There are kids in the world experiencing family violence at home without anyone knowing or able to reach them and help. How can we reach these kids, of all ages with relevant, useful, practical and safe information and advice about what they're experiencing, and what they can and should do? 
In partnership with the DVRCV team, education experts, a range of specialists working with young people, and victim/survivors of family violence, I lead the development of a website that aims to reach children and young people experiencing family violence with facts, advice, tools, exercises, stories and resources to help them remain safe and supported. The site divided the information pathways along developmental ages, and also provided resources for adults to be in a position to help too.
The website was exhaustively considered and tested with children and young people, teachers, social workers and family violence specialists. It included evidence-based content, designed to engage the two main age groups, and provided facts, interactive exercises, quizzes and tools to support kids experiencing family violence, keeping their safety and wellbeing as the priority.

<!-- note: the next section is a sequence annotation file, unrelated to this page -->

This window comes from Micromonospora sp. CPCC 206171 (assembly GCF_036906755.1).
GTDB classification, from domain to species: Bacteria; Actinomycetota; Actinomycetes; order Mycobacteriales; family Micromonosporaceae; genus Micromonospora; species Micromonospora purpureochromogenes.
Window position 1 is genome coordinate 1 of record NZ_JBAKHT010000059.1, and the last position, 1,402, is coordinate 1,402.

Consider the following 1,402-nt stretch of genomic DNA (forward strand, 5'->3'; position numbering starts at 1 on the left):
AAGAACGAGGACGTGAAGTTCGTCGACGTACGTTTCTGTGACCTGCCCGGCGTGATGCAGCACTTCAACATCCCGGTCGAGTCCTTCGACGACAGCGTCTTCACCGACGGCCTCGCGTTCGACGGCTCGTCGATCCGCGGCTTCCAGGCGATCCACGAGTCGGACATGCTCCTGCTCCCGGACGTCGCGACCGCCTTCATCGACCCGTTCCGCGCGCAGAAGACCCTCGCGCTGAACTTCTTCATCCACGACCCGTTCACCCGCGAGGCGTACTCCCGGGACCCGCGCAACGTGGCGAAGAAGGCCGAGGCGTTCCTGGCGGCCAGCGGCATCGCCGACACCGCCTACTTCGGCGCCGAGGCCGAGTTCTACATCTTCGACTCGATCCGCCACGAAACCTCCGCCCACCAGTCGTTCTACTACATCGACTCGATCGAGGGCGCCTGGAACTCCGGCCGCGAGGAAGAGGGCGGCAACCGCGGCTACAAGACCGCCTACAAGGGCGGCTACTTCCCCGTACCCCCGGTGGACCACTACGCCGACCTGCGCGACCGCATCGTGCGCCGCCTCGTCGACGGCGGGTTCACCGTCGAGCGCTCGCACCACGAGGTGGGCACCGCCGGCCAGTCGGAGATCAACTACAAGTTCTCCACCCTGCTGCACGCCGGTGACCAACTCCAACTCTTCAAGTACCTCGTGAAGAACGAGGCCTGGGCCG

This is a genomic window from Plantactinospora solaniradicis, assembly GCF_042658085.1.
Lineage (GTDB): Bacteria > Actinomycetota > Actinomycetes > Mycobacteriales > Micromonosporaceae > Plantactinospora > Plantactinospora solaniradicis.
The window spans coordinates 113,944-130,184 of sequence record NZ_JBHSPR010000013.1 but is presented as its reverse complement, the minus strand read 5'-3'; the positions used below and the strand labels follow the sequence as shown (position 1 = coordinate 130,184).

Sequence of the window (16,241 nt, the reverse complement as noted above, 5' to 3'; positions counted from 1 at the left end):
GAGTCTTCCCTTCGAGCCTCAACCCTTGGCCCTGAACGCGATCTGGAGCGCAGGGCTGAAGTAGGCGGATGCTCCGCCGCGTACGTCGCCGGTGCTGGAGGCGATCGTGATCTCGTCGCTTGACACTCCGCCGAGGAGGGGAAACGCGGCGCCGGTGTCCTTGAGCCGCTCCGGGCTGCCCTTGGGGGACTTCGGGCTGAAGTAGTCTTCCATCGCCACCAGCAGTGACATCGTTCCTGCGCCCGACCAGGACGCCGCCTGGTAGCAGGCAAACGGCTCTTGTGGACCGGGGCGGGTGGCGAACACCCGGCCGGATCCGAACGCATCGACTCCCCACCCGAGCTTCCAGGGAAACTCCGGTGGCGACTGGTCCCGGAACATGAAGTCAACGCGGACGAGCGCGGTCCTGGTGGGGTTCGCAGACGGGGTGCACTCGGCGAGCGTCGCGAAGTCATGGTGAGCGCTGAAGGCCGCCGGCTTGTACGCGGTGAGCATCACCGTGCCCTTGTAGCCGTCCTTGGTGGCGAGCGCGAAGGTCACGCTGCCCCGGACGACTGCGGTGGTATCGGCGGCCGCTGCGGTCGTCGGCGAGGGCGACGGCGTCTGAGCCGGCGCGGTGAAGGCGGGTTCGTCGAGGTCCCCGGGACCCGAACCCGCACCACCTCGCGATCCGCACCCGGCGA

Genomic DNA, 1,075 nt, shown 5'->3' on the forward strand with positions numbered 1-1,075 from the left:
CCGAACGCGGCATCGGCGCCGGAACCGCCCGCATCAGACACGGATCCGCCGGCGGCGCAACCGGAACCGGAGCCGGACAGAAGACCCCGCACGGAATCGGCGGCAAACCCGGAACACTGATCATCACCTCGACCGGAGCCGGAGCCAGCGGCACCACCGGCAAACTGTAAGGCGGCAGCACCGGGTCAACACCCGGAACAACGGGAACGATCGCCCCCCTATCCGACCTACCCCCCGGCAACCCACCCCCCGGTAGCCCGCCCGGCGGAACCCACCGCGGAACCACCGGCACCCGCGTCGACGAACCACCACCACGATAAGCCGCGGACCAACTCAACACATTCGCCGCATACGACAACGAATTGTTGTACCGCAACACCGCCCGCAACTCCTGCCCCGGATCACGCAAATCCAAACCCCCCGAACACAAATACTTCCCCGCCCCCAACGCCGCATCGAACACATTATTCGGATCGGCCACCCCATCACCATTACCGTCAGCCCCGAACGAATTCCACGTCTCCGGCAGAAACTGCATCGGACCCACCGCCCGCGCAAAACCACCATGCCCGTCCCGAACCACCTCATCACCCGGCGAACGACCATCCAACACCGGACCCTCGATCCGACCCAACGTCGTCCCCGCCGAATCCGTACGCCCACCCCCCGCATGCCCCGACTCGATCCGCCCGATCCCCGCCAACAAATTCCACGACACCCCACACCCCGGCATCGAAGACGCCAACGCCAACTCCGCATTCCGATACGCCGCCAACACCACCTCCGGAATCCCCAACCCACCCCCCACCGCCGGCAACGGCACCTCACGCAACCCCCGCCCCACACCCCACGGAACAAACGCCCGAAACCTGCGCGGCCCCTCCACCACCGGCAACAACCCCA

One of the more interactive aspects to the site are the different "houses" the user can enter, where they click through different "rooms", clicking on visual cues to see different stories unfold from other kids who have experienced family violence. 
These interactive stories use video, graphics, animation, audio and other ways of reaching as many different young people as possible, helping them identify what family violence is (it's not always done with fists), seeing the steps they can take to safety, and reassuring them that they're not alone.